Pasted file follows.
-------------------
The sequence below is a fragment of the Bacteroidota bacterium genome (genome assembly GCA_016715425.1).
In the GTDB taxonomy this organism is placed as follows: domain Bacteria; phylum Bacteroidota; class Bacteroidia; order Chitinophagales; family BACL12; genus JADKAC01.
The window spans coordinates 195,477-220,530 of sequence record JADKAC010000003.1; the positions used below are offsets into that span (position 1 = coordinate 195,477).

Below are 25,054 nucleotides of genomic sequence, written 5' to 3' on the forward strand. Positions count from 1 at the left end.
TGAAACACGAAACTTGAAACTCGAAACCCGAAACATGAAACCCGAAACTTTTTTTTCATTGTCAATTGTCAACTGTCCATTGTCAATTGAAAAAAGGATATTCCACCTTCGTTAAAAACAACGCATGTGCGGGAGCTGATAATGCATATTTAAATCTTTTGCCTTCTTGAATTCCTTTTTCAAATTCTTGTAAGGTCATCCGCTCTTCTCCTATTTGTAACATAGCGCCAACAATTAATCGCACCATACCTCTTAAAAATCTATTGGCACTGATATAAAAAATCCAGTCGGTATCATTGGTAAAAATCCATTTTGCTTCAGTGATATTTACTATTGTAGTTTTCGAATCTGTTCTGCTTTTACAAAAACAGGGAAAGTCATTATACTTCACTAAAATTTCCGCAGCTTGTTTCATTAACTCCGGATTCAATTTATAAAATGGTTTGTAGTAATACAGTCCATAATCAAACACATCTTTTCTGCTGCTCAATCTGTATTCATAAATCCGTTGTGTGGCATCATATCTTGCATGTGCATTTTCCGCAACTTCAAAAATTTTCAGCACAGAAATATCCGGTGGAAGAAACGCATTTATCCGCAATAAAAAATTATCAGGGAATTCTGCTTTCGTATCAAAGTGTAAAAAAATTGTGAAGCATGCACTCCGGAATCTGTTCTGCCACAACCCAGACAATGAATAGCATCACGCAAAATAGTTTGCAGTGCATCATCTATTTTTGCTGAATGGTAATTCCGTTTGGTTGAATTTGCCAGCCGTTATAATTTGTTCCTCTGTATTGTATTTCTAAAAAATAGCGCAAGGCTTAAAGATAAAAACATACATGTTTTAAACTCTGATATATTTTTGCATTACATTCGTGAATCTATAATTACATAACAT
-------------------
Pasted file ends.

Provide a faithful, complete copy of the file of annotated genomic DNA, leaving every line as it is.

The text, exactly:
The sequence below is a fragment of the Bacteroidota bacterium genome (genome assembly GCA_016715425.1).
In the GTDB taxonomy this organism is placed as follows: domain Bacteria; phylum Bacteroidota; class Bacteroidia; order Chitinophagales; family BACL12; genus JADKAC01.
The window spans coordinates 195,477-220,530 of sequence record JADKAC010000003.1; the positions used below are offsets into that span (position 1 = coordinate 195,477).

Below are 25,054 nucleotides of genomic sequence, written 5' to 3' on the forward strand. Positions count from 1 at the left end.
TGAAACACGAAACTTGAAACTCGAAACCCGAAACATGAAACCCGAAACTTTTTTTTCATTGTCAATTGTCAACTGTCCATTGTCAATTGAAAAAAGGATATTCCACCTTCGTTAAAAACAACGCATGTGCGGGAGCTGATAATGCATATTTAAATCTTTTGCCTTCTTGAATTCCTTTTTCAAATTCTTGTAAGGTCATCCGCTCTTCTCCTATTTGTAACATAGCGCCAACAATTAATCGCACCATACCTCTTAAAAATCTATTGGCACTGATATAAAAAATCCAGTCGGTATCATTGGTAAAAATCCATTTTGCTTCAGTGATATTTACTATTGTAGTTTTCGAATCTGTTCTGCTTTTACAAAAACAGGGAAAGTCATTATACTTCACTAAAATTTCCGCAGCTTGTTTCATTAACTCCGGATTCAATTTATAAAATGGTTTGTAGTAATACAGTCCATAATCAAACACATCTTTTCTGCTGCTCAATCTGTATTCATAAATCCGTTGTGTGGCATCATATCTTGCATGTGCATTTTCCGCAACTTCAAAAATTTTCAGCACAGAAATATCCGGTGGAAGAAACGCATTTATCCGCAATAAAAAATTATCAGGGAATTCTGCTTTCGTATCAAAGTGTAAAAAAATTGTGAAGCATGCACTCCGGAATCTGTTCTGCCACAACCCAGACAATGAATAGCATCACGCAAAATAGTTTGCAGTGCATCATCTATTTTTGCTGAATGGTAATTCCGTTTGGTTGAATTTGCCAGCCGTTATAATTTGTTCCTCTGTATTGTATTTCTAAAAAATAGCGCAAGGCTTAAAGATAAAAACATACATGTTTTAAACTCTGATATATTTTTGCATTACATTCGTGAATCTATAATTACATAACAT